The Australian military has partnered with the UK and the US to showcase the operability of autonomous assets with artificial intelligence (AI) in South Australia.
Called the Trusted Operation of Robotic Vehicles (TORVICE), the demonstration required unmanned robotic vehicles to complete missions through AI software while maintaining network connectivity in complex land-based scenarios.
TORVICE saw scientists employ electro-optical laser, electronic warfare, and navigation and timing challenges to validate the unmanned ground vehicles’ resilience.
In other activities, some robotic systems took the role of autonomous multi-domain launchers and larger unmanned vehicles to simulate long-range precision fires and associated missions without the use of actual weapons.
UK Defence Science and Technology (DST) Laboratory Principal Adviser Guy Powell highlighted the importance of “networked autonomy” performed by the systems for modern warfare.
“Robotic and autonomous systems have the potential to transform the battlefield providing a force multiplier while reducing risk to warfighters,” Powell stated.
“TORVICE allows us to understand robotic autonomous systems’ operation in a contested environment and increase resilience of these systems. Working across three nations will accelerate development of robust capable systems.”
Supporting AUKUS Strategy
UK DST Land and Integrated Force Chief Shane Canney further explained the significance of the TORVICE project for the trilateral AUKUS strategic cooperation in future terrestrial, naval, airborne, and digital operations.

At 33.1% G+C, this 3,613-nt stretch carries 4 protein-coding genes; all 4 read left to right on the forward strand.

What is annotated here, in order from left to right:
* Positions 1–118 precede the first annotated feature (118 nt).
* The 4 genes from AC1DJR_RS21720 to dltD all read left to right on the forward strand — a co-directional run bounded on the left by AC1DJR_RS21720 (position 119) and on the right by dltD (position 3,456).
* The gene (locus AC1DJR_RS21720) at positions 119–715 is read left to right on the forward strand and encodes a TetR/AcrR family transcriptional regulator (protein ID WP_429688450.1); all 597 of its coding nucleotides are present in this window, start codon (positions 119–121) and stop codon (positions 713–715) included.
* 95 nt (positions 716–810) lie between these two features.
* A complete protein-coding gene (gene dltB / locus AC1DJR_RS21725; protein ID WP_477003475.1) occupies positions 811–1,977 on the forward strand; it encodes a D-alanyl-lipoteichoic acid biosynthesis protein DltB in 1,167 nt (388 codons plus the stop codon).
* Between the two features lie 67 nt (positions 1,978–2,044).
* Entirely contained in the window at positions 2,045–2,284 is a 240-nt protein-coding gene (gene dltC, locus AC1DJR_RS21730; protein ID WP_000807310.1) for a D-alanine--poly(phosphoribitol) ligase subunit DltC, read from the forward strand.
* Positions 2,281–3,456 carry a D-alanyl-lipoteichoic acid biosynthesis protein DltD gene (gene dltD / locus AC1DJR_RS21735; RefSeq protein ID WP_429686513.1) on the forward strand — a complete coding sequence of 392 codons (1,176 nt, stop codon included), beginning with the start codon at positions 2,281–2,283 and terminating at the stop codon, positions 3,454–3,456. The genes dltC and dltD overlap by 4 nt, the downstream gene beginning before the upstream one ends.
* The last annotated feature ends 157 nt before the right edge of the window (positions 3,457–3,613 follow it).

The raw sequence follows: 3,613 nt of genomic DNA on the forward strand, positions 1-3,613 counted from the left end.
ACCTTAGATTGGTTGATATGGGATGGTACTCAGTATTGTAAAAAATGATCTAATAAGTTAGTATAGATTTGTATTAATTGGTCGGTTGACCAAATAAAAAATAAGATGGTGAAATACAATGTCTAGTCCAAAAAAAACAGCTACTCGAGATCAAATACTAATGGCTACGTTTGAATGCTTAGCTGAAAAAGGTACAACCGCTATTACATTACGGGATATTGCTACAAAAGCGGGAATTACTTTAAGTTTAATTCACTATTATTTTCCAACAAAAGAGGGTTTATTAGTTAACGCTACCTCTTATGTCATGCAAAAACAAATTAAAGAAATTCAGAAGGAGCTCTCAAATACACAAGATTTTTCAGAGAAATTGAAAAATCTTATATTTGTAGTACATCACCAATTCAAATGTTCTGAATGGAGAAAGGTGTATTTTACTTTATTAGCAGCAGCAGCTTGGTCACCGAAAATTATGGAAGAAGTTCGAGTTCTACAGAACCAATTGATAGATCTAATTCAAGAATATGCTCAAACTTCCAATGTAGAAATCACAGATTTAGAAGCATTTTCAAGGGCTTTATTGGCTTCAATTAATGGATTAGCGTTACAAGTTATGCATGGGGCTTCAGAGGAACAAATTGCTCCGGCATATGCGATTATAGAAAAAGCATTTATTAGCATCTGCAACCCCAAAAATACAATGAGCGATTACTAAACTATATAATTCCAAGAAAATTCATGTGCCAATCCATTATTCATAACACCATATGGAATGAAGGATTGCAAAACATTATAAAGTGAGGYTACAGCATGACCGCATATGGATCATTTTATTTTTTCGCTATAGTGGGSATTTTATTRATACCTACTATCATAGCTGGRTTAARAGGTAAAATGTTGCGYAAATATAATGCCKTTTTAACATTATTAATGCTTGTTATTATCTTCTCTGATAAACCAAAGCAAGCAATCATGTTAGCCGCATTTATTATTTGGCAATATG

“Understanding how robotic vehicles react in contested environments accelerates our collective know-how and helps improve the system to overcome such attacks,” Canney said.
“Transitioning trusted robotic capabilities into the hands of our warfighters safely and ethically is a priority.”
Australian Autonomy Projects
The Australian government signed contracts with 11 local companies earlier this month to develop drones and corresponding production plans for huge orders.
In October 2023, Canberra’s army trialed robotic armored personnel carriers with integrated remote weapon systems for autonomous traveling and neutralization capabilities.
Australian academics launched an algorithm that could protect unmanned military robots from cyberattacks the same month.
Four months prior, the army completed its first deployment of an autonomous truck convoy on public roads across Victoria.